The Crown Pumping Engine

Flywheel side
An illustration of the flywheel side of the Crown Pumping Engine.
The following article was written when the Crown engine was NEW!

The Crown Gas Pumping Engine

     Our illustrations (Figs. 1 and 2) represent respectively perspective and sectional views of a gas engine made by the national Meter Company, of 51 Chambers Street, New York, and adapted specially for pumping. In several of its forms the gas engine has measurably solved the pressing demand of many of the industries for a compact and a efficient motor for small powers which should be less expensive than steam and at the same time free from the objectionable features, which, in many situations debarred the introduction of the steam engine. The correctness of this view is demonstrated by the enormous extension of the introduction of this class of machines within the last five years or so.
     The adaptation of the gas engine specifically for pumping purposes is apparently a new departure inaugurated by the manufacturers of the "Crown" gas engine, and it strikes us at first thought that it will be likely to prove a most advantageous application, and one that must become exceedingly popular so soon as the merits of this class of engines, on the score of automatic action, freedom from liability to explosion, from dirt and ashes, and other annoyances that accompany the steam engine, and economy become more generally known; for there is a very general demand for an engine for this special service, which none of the existing devices, ingenious though many of them are, seem to have fully met.

The pump side      The details of the construction of the "Crown" gas engine, which will appear in Fig.2 are about as follows: The engine frame is supported on two legs above the base to make room for the pump b. The engine cylinder is placed horizontally, and the motion of the piston is communicated to the pump through the bell-crank lever c, and the vertical rod connecting with the pump piston. A connection rod unites the crank a with the lower end of the rocking arm. In the back of the power piston there are two springs, furnished with a central guide ring, into which the end of the piston rod enters. The piston rod is held against its seat by the pressure of a spring bearing upon the end of a steel pin inside the rod. The pump cylinder is made of composition, the valves being of the best rubber composition for water valves. The water is forced or lifted through a cored passage in the frame to the chamber l in the cylinder, whence it escapes through the passage k, the air chamber equalizing the flow. The charge of air and gas to the power cylinder is admitted through the intervention of two valves d and e, both solid, and so accurately fitted as to require no packing. The gas supply valve e also regulates the flow of gas to the lighter jet at g for igniting the charge. The instant the flow of air and gas to the cylinder stops, the valves close and the charge is ignited. The valves receive their motion from the main shaft through independent eccentrics. Their action is simple and positive, and they have no parts to work loose or get out of adjustment. The gas supply is received through the pipe f. The engine is supplied with a fly-wheel to insure steadiness of motion. It is exceedingly compact, occupying only 8X21 inches of floor space, and being only 17 inches high. Its total weight is 100 pounds.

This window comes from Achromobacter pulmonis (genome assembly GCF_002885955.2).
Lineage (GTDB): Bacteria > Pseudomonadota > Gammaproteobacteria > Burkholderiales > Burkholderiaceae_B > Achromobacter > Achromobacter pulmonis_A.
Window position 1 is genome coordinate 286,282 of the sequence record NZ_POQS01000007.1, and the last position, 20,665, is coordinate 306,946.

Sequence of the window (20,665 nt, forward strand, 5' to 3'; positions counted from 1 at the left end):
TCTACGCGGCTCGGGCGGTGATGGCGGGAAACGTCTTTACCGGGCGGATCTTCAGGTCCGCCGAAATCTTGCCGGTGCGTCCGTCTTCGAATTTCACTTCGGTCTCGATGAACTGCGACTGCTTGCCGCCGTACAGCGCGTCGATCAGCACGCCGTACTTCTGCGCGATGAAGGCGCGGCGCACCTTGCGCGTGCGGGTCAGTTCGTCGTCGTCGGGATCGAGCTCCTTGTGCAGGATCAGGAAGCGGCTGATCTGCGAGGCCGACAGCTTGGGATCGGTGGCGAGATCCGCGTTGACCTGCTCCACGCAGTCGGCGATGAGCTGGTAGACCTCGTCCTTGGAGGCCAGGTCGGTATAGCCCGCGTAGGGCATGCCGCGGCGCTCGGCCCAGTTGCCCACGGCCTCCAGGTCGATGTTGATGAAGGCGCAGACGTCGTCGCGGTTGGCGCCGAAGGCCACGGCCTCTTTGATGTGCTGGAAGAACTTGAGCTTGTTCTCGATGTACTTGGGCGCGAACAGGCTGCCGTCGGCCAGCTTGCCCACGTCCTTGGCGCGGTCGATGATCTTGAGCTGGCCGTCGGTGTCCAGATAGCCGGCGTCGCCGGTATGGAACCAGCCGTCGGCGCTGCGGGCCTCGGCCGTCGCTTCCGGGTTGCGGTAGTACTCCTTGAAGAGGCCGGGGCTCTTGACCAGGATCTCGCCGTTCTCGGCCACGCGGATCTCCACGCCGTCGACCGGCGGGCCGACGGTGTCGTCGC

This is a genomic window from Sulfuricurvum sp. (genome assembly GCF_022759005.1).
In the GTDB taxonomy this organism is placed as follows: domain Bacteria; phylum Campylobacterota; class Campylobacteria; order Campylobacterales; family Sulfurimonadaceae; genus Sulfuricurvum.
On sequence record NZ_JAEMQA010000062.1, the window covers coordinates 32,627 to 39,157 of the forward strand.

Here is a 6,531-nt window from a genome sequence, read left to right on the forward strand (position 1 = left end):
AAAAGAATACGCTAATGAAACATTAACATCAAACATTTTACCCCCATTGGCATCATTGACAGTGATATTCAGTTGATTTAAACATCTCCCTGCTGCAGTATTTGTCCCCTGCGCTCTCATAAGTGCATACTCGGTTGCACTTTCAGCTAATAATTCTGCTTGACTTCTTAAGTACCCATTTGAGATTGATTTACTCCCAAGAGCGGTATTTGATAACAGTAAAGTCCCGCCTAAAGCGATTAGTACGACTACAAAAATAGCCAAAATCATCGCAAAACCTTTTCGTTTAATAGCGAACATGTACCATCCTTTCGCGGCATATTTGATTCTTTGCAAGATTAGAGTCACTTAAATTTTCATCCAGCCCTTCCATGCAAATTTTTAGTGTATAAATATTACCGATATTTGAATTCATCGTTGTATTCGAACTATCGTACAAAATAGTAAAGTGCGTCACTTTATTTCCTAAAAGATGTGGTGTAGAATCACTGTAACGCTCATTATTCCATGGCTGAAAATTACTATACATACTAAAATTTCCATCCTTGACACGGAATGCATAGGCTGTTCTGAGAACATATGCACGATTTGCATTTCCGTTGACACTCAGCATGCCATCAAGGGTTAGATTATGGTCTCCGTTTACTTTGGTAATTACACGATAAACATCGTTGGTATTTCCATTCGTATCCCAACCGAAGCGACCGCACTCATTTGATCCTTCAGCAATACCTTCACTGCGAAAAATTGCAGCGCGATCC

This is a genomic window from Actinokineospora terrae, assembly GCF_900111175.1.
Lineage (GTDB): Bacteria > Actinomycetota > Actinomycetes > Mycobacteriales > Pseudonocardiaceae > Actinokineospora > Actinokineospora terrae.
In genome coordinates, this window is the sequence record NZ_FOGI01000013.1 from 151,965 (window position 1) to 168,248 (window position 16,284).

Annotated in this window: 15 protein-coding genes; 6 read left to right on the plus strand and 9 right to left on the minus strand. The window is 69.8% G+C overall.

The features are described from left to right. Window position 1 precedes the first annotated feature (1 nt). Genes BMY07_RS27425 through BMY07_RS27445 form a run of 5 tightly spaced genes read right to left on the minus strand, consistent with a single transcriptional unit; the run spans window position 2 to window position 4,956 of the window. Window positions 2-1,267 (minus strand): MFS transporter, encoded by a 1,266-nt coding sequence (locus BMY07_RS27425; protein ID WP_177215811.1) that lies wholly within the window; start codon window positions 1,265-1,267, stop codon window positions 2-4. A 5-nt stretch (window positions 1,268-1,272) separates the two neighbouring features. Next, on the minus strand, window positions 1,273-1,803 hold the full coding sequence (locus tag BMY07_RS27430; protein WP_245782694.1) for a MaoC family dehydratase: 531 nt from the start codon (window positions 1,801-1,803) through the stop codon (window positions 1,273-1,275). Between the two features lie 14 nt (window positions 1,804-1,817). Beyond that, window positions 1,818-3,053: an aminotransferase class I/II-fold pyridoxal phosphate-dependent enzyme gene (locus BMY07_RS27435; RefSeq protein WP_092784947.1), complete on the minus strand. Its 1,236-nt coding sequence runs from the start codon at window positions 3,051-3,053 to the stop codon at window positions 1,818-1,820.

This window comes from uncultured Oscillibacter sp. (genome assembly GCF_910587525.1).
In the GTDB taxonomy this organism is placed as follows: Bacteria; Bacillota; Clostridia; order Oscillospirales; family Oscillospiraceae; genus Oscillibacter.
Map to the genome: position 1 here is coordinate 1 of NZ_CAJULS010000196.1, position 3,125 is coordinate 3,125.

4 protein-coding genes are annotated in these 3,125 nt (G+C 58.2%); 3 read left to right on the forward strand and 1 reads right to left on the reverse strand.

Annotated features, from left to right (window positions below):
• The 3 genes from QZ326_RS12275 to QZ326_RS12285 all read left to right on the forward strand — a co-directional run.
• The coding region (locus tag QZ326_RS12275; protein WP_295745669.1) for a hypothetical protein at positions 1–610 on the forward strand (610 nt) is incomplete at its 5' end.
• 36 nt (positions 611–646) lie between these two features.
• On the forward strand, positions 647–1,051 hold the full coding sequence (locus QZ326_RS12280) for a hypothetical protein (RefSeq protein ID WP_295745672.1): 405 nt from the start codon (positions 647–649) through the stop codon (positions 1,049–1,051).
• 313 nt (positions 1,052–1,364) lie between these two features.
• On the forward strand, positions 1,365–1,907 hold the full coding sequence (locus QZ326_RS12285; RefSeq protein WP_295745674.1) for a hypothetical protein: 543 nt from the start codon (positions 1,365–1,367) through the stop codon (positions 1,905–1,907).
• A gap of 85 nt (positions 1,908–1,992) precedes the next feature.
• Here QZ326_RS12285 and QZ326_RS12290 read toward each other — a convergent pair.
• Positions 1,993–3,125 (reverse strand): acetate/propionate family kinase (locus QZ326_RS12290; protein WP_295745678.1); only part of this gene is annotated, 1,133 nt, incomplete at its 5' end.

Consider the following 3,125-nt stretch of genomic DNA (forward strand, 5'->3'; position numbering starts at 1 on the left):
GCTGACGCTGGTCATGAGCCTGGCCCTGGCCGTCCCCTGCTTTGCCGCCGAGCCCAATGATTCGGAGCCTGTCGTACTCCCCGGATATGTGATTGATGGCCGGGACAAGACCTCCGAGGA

From the foregoing description, the extreme simplicity which characterizes the construction of this compact and convenient form of motor will be apparent. As regards its economy for the particular service to which it has been adapted in the case here under consideration, we have the assurance that the size here shown has a capacity of raising 200 gallons of water 50 feet high per hour, at a cost of one and three-fifth cents -- estimating gas to cost $2 per M. The cleanliness, safety and economy of the gas engine, as we have remarked at the outset, are qualities that are rapidly gaining its introduction for many varieties of service, especially for small powers, and in situations where the steam engine would be inadmissible. For the special purpose of pumping water, it would appear to be particularly well adapted, as our readers have concluded from our description.
     The same makers are preparing to construct gas engines for miscellaneous and special uses, of all sizes, from that capable of driving a sewing machine, and upwards.
     The engine here described may be seen in operation at Chase's, No. 12 Cortlandt Street, New York.

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